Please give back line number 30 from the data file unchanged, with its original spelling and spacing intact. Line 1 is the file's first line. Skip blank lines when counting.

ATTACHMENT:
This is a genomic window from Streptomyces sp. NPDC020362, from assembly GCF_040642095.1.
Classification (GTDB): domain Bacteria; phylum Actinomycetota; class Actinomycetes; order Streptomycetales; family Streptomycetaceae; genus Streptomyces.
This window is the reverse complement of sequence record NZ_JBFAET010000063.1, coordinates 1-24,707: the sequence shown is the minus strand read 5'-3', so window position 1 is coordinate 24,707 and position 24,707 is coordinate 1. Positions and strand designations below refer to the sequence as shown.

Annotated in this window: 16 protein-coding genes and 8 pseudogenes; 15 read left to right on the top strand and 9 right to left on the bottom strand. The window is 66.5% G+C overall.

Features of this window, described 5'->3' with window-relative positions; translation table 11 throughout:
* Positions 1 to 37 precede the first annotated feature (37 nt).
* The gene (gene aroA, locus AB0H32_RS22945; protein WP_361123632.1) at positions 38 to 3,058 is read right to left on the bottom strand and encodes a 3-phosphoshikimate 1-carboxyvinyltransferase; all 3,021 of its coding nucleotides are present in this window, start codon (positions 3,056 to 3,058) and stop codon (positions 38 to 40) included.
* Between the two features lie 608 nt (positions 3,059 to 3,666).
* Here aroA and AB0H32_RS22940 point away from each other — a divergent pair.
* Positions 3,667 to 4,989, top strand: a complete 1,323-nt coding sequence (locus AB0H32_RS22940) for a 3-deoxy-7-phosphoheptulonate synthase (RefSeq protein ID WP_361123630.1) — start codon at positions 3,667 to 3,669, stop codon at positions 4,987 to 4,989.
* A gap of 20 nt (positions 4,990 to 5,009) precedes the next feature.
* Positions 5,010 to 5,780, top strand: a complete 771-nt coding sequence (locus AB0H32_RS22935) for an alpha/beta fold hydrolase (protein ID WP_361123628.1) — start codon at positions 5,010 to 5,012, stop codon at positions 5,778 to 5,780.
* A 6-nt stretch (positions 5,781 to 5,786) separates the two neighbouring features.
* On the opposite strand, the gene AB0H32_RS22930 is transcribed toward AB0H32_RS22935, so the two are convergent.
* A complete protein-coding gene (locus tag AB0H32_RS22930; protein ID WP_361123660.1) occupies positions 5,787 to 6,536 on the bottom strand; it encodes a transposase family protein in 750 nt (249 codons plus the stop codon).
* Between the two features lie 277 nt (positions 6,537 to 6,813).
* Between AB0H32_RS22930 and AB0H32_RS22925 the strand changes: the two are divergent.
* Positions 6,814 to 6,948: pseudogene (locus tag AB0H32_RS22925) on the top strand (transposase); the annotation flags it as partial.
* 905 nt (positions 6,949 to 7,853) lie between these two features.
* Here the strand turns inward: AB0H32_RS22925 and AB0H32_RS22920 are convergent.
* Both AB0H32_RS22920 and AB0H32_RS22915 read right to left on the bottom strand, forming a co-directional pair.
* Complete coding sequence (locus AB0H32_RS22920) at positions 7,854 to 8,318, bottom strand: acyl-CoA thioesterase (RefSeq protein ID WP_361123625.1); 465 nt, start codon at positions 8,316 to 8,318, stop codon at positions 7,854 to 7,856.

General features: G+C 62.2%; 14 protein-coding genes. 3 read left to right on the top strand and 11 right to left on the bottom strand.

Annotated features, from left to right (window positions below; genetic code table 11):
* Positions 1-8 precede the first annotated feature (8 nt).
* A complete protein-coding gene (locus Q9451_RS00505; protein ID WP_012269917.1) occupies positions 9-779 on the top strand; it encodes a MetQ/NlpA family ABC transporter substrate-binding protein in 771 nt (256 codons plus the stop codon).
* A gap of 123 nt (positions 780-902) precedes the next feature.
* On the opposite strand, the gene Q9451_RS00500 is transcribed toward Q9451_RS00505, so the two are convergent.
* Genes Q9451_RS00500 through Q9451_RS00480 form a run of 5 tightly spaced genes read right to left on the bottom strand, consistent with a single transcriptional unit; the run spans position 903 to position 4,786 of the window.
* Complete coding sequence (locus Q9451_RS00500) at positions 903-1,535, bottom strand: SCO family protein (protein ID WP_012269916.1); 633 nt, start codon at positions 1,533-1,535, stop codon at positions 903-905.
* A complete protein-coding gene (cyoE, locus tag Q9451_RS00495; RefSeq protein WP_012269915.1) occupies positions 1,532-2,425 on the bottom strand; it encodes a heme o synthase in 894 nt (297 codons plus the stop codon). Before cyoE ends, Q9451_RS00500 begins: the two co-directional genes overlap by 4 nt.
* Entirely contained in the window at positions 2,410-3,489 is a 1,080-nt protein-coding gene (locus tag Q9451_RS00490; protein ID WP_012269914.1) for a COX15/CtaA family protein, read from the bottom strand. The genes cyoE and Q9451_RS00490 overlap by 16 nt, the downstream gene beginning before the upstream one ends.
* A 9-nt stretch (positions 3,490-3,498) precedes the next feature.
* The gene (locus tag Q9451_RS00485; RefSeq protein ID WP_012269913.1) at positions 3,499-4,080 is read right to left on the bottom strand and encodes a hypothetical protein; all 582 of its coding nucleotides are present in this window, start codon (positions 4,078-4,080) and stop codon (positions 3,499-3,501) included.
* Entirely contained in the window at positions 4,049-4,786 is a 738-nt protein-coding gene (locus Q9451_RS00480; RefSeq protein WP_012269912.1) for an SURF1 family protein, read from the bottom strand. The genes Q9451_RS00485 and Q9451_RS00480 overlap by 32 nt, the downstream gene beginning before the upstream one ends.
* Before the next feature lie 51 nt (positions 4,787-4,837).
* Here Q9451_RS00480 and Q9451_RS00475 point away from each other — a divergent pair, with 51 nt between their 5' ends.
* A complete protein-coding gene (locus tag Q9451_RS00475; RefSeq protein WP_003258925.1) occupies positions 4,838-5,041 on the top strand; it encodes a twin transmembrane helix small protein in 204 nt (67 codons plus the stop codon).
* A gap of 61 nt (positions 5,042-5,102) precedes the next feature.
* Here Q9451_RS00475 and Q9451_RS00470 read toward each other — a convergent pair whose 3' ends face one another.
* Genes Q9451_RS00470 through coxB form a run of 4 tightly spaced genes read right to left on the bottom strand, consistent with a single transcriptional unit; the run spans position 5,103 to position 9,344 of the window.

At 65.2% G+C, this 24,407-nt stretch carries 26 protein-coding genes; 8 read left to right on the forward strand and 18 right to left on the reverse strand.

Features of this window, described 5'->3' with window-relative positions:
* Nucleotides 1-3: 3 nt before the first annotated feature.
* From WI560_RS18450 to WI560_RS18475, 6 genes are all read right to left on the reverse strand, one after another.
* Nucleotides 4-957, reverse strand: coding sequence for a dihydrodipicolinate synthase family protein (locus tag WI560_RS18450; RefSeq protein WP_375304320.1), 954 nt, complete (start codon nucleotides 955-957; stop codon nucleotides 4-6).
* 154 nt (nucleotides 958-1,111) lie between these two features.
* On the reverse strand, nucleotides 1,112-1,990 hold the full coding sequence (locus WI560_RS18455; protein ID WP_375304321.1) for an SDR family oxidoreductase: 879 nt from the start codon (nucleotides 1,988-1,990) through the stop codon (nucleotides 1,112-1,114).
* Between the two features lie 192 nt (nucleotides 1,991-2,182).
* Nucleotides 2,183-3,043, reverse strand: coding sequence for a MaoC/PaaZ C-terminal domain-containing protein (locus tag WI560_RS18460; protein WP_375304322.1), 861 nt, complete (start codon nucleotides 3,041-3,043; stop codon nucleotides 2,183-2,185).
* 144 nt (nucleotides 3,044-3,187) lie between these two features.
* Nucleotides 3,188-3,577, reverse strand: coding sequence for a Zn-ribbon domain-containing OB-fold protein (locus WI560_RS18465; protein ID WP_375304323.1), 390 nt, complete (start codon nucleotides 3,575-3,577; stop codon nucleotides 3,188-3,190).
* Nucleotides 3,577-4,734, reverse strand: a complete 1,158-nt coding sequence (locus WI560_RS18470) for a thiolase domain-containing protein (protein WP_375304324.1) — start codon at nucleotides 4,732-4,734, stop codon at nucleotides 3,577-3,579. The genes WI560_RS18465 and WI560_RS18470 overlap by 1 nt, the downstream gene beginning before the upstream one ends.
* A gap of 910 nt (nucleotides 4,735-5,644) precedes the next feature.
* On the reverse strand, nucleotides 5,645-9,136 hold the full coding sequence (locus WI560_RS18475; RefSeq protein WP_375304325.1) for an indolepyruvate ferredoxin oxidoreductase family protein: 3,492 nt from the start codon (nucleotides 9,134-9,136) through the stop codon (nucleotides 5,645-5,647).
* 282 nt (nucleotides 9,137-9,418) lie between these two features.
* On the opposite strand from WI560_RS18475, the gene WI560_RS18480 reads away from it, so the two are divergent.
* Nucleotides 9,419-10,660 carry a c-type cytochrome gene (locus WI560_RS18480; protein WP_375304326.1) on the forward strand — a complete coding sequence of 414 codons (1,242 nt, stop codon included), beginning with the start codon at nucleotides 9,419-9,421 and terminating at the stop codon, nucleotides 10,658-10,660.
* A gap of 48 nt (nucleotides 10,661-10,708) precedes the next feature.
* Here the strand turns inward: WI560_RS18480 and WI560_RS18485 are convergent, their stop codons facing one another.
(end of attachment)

* Complete coding sequence (locus Q9451_RS00500) at positions 903-1,535, bottom strand: SCO family protein (protein ID WP_012269916.1); 633 nt, start codon at positions 1,533-1,535, stop codon at positions 903-905.